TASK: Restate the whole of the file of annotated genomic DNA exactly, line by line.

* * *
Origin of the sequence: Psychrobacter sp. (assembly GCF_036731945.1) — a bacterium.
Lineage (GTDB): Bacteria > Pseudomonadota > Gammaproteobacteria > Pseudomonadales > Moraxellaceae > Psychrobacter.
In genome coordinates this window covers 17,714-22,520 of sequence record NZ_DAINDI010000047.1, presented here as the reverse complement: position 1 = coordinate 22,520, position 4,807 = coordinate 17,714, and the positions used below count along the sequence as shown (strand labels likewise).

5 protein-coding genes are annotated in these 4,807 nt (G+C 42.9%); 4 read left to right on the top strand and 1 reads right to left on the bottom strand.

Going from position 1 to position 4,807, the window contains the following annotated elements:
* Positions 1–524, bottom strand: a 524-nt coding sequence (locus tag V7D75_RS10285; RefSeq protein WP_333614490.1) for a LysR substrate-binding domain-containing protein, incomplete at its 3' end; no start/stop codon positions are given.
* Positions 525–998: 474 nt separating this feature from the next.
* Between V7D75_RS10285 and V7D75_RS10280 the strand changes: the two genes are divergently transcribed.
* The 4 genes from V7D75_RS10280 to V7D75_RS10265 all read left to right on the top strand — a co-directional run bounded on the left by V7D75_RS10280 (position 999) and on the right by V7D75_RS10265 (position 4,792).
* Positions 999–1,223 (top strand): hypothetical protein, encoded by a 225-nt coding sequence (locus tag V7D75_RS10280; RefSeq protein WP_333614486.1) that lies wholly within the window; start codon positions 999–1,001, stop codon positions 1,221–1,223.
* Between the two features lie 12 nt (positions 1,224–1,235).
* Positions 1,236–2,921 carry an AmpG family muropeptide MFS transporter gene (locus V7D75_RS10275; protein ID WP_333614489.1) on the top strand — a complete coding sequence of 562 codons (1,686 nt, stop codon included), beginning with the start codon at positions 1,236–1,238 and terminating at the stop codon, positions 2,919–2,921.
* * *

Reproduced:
Origin of the sequence: Psychrobacter sp. (assembly GCF_036731945.1) — a bacterium.
Lineage (GTDB): Bacteria > Pseudomonadota > Gammaproteobacteria > Pseudomonadales > Moraxellaceae > Psychrobacter.
In genome coordinates this window covers 17,714-22,520 of sequence record NZ_DAINDI010000047.1, presented here as the reverse complement: position 1 = coordinate 22,520, position 4,807 = coordinate 17,714, and the positions used below count along the sequence as shown (strand labels likewise).

5 protein-coding genes are annotated in these 4,807 nt (G+C 42.9%); 4 read left to right on the top strand and 1 reads right to left on the bottom strand.

Going from position 1 to position 4,807, the window contains the following annotated elements:
* Positions 1–524, bottom strand: a 524-nt coding sequence (locus tag V7D75_RS10285; RefSeq protein WP_333614490.1) for a LysR substrate-binding domain-containing protein, incomplete at its 3' end; no start/stop codon positions are given.
* Positions 525–998: 474 nt separating this feature from the next.
* Between V7D75_RS10285 and V7D75_RS10280 the strand changes: the two genes are divergently transcribed.
* The 4 genes from V7D75_RS10280 to V7D75_RS10265 all read left to right on the top strand — a co-directional run bounded on the left by V7D75_RS10280 (position 999) and on the right by V7D75_RS10265 (position 4,792).
* Positions 999–1,223 (top strand): hypothetical protein, encoded by a 225-nt coding sequence (locus tag V7D75_RS10280; RefSeq protein WP_333614486.1) that lies wholly within the window; start codon positions 999–1,001, stop codon positions 1,221–1,223.
* Between the two features lie 12 nt (positions 1,224–1,235).
* Positions 1,236–2,921 carry an AmpG family muropeptide MFS transporter gene (locus V7D75_RS10275; protein ID WP_333614489.1) on the top strand — a complete coding sequence of 562 codons (1,686 nt, stop codon included), beginning with the start codon at positions 1,236–1,238 and terminating at the stop codon, positions 2,919–2,921.